Dog-of-the-Sea-Waves

dog-of-the-sea-wavesJames Rumford’s Dog-of-the-Sea-Waves depicts early Hawaiian culture and manatees. With beautiful illustrations, we learn of how Hawaiians first encountered manatees, what they thought of these odd looking creatures and how they bonded with one. Yet manatees are not dogs and aren’t tailored to become pets so the story ends with a sad parting. This children books offers a poignant tale with lessons in culture and natural science. It’s be great in a primary classroom for a unit on the sea, culture, or animals. It’s also just a beautiful story to enjoy.

Wabi Sabi

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Written by Mark Reibstein and illustrated by Ed Young  Wabi Sabi is a poetic book about Japan. Here Wabi Sabi is a cat, who’s puzzled by her name. She sets off to find someone wise enough to explain her inexplicable Japanese name.

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Brown Wabi Sabi consults wise Snowball

The idea of a hero seeking answers to a perplexing question is nothing new in children’s literature. You see it in the The Wizard of Oz, Are You My Mother? and a slew of others. What I liked best in this journey was Reibstein’s inclusion of classic haiku like:

An old straw mat, rough
on cat’s paws, pricks and tickles . . .
hurts and feels good, too.

Young’s collages illustrate the book and do offer the messiness of wabi sabi, a cultural term that according to I wasn’t wild about the collages. Perhaps I’d have preferred water colors or another medium, which could include mistakes and thus illustrate the concept. Young does communicate wabi sabi, I just wasn’t a big fan of this style.

I’d definitely use this book in class and advise getting it from the library.

I’ve been told that wabi sabi refers to beauty that’s got imperfections such as age or wear.

12 Days of Christmas Books, #3

Christmas 2014

Tomie diPaolo’s Mary, Mother of Jesus mainly uses scripture to tell the Mary’s life story. The book’s strength is diPaolo’s illustrations with their simple lines and soft colors. Like some of the other children’s books I’ve reviewed here, there are a couple words like Messiah that younger children will need explained. Still it’s a gentle telling of this illusive religious figure.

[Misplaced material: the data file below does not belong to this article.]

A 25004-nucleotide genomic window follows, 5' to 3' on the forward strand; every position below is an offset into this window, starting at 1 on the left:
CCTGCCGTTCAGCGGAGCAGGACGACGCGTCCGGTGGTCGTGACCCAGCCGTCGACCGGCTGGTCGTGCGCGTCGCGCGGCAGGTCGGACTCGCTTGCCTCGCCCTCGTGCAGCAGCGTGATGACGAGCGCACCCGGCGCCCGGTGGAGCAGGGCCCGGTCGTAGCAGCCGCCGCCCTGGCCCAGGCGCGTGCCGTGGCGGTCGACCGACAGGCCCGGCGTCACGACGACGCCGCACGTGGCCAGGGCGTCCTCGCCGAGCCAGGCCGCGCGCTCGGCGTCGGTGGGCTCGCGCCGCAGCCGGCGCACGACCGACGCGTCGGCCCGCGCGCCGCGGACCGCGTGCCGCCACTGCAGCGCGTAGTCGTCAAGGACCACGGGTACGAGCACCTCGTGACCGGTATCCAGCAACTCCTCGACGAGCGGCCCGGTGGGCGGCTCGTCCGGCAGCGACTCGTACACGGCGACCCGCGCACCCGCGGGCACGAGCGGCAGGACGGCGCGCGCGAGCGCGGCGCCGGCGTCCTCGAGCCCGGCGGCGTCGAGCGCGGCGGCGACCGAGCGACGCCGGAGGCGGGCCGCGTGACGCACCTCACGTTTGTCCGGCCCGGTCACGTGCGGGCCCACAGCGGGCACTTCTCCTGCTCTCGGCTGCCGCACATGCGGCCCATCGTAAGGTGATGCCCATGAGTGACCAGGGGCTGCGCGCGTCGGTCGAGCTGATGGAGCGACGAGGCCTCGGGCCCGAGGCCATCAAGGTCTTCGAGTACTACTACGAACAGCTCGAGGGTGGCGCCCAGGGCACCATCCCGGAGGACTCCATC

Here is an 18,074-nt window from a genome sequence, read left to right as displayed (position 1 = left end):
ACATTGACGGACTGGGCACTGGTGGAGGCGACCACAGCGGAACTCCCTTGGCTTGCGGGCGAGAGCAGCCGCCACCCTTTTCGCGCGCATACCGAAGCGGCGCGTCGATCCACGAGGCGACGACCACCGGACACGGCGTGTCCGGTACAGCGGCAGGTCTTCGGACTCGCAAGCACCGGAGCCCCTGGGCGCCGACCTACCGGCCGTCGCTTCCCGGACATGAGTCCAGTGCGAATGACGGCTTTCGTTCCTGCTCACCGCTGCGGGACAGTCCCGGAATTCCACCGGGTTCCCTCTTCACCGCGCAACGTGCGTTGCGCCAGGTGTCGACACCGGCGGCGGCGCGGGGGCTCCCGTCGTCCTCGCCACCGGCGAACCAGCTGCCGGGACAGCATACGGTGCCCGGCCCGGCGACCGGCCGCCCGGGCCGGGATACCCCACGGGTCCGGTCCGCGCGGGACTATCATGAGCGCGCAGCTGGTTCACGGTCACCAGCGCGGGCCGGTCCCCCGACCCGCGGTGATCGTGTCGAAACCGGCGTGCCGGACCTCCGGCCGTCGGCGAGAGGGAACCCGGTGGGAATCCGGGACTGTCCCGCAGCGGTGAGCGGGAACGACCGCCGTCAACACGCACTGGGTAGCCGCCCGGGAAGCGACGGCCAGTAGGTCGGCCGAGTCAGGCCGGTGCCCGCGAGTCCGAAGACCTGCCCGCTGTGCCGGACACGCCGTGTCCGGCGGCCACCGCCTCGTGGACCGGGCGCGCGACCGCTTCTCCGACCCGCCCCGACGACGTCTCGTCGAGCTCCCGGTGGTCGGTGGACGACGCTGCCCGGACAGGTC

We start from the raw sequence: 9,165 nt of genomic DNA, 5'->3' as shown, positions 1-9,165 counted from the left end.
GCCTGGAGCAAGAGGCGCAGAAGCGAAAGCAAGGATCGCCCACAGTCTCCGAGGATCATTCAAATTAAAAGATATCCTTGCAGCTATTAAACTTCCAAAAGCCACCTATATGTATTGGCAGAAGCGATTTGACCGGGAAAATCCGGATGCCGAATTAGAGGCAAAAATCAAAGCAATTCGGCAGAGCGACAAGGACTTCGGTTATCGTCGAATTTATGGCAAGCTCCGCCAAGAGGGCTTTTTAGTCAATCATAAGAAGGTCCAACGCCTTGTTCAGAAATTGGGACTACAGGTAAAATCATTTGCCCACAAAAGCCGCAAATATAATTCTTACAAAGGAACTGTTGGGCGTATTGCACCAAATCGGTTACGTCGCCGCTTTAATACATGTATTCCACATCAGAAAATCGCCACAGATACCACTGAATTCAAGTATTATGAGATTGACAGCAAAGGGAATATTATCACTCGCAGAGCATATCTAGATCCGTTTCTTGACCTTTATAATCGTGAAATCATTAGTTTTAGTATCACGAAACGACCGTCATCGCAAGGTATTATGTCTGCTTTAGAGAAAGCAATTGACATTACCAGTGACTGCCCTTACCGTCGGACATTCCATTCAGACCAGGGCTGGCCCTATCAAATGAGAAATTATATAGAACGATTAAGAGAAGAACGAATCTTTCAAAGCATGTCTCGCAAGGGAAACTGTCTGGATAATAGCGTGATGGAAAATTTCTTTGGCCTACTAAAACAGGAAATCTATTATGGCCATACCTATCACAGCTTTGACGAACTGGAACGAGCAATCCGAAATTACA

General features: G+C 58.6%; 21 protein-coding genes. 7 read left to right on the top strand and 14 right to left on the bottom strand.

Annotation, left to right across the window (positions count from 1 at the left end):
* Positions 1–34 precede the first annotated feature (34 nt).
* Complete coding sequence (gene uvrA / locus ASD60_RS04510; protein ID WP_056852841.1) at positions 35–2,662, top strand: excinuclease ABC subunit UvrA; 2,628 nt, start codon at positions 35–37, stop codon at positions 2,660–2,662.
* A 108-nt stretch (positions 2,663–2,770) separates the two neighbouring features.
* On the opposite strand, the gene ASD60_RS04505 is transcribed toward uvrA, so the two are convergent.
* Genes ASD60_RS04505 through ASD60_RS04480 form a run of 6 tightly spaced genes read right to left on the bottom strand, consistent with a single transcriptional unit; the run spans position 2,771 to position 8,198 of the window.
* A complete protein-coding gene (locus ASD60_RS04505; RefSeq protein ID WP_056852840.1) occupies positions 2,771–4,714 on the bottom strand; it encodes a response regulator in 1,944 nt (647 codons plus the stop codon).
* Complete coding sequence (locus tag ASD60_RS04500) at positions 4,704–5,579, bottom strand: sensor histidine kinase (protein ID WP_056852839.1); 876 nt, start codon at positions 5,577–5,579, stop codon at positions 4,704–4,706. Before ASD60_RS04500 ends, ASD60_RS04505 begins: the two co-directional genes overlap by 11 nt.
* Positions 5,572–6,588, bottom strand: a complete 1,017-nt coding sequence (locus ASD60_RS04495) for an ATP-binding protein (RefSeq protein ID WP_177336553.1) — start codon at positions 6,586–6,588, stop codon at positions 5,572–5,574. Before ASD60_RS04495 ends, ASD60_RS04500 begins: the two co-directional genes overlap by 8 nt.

The cover promised influence from folk tales, but I didn’t notice any in the story. The story is a very traditional, orthodox tale.

12 Books of Christmas #2

off to bethlehem The children’s book Off to Bethlehem! by Dandi Daley Mackall is a breezy, poetic telling of the story of the nativity has endearing illustrations by R.W. Alley, though I was surprised how much older Joseph looks than Mary. (I guess he looks like he’s 40 while she’s a teen. There’s nothing I know of in the Bible about their age difference. I’d be happier with a younger Joseph. How about 20?)

Off to Bethlehem! is a great introduction or reminder of the reason for the season.

 

12 Days of Christmas Stories, #1

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By Liesbet Sleger, A Child in the Manger is a wonderful book to introduce young children (2 – 4 years old) to the story of Jesus’ birth. It’s a simple telling with few words that’ll need explanation.

The illustrations look almost like a child’s drawing with their bold outlines. The colors are cheerful as is the tone.

The Nutcracker

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The Nutcracker, retold by Jean Richardson and illustrated by Francesca Crespi, is a beautiful retelling of of E.T.A. Hoffman’s tale. They simplify the story and it’s not as scary as the original.

It’s a good nighttime read to prepare a child for the ballet.  The pictures are charming and the story can be read by a child.

Digging a Hole to Heaven

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S. D. Nelson’s children’s book Digging a Hole to Heaven: Coal Miner Boys will teach readers about the hardships of the children who had to work deep in the mines during the 19th century. The illustrations are well done and show a sharp contrast between the dark mines and the sunny lives lived above ground. Throughout the story of 12 year old Conall, his brother and miners, Nelson has inserted sidebars with facts about child labor, and mining in particular.

I enjoyed the book, but wish the characters had more depth and personality. Each one was standard cookie cutter. Yet I still recommend the book as an introduction to this aspect of history, that’s usually forgotten.